Do the hotels you contract give you reports of their annual safety measures for window and door break ins? Is that accommodation usually filled with members of society who hate people like me?
Board of Directors - do you check into any of this? Do. You. Check? Or do you just sign the annual budget no questions asked? Are you paying everyone your organization contracts a wage that ensures their safety? Are you ensuring that your organization has appropriate safety polices in place? Our safety is ultimately yours and that of the Artistic managements responsibility.
If you sit on a jury and you're approving a stipend of less than $3000/month - that's unsafe because in urban and rural cities that means the pressure of meeting the basic living requirements are not being met and we're forcing artists to compromise their own safety.
"Nah I'll just walk home this time, I can't budget in a cab each night."
If you're a company that is still using Equity bottom lines for your first offers,
1. That's opportunistic and
2. THATS UNSAFE.
They are bottom lines and not best practices. If you cannot afford to pay everyone safely and equitably then your budgets are failing us and they are putting artists lives in danger. Cancel a show or an event and release a statement that explains you've had to do that to ensure the safe passage of all your contracted artists for the season and wait for the nation wide standing ovation you'll get for being the benchmark and not the bottomline.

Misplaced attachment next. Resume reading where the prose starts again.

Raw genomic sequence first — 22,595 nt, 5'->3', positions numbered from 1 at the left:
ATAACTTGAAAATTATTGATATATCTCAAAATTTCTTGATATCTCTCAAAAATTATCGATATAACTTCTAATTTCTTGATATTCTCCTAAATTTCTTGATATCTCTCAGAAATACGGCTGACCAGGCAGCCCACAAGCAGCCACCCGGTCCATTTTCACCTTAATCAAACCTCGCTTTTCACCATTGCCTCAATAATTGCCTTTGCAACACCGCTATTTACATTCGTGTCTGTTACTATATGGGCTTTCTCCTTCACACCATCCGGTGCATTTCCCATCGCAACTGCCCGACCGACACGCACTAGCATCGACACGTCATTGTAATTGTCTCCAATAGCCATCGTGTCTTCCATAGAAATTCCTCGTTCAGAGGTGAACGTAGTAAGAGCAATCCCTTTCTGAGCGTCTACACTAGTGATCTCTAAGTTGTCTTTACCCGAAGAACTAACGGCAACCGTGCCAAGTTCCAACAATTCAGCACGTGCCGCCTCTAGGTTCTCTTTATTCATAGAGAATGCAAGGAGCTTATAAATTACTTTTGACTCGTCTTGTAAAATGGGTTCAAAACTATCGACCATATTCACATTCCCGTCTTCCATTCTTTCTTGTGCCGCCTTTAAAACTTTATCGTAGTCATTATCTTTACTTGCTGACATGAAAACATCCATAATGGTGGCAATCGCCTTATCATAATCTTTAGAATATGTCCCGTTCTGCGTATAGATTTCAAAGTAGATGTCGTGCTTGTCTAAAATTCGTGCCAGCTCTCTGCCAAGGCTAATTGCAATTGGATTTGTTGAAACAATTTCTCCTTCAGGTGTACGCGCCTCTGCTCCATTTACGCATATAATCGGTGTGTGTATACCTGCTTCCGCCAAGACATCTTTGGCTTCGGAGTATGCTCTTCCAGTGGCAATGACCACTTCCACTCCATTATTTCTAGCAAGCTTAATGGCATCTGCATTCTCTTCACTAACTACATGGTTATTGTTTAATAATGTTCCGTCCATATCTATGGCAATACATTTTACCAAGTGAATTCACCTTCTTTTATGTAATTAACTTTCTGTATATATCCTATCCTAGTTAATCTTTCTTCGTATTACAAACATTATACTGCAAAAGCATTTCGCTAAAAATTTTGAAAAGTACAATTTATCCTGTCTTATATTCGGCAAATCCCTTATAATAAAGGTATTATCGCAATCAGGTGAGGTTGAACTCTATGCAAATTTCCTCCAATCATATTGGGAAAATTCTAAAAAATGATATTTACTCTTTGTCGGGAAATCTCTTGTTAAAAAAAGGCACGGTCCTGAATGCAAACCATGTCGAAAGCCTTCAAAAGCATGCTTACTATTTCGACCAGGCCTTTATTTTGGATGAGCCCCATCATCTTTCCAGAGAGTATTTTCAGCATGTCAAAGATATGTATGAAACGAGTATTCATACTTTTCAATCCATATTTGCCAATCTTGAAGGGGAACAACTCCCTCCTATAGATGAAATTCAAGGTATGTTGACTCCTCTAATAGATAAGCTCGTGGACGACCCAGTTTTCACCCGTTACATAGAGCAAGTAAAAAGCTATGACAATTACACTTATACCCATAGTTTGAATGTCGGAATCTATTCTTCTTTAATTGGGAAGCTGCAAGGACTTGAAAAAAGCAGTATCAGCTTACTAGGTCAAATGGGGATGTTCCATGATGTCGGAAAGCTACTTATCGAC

Granting bodies - we need to be giving our jury members more detailed budgets that explicitly show what organizations are paying their artists to ensure our safety is being provided. I'm not even asking about making asks for artists to be living large life styles- I'm talking about the basic fiscal expenditure that ensures our SAFETY.
If I was on that jury I would take one look at that budget and be like noooooooope, they get a zero in feasibility because that amount they paid their artists violates their own strategic plan, their own mission and mandate and the pillars of the granting bodies. We cannot ethically support this organization because it does not meet basic human rights. Also there is no excellence in not being able to provide artists with living wages and this certainly doesn't nourish the community. Zero, Zero, Zero.
Theatre companies and arts organizations don't wait for the granting bodies to do it. Let's hold ourselves to a higher standard and willingly provide those numbers. Cause my Mamma taught me that if you've got something to hide, it probably ain't something you proud of.
Safety and dignity is a basic human right that needs to be afforded to all of us. If you are on a payroll or contract that ensures your safety ask yourself this, why is your safety more important than mine?
In rage, humiliation and still seeking justice,
"All our silences in the face of racist assaults are acts of complicity."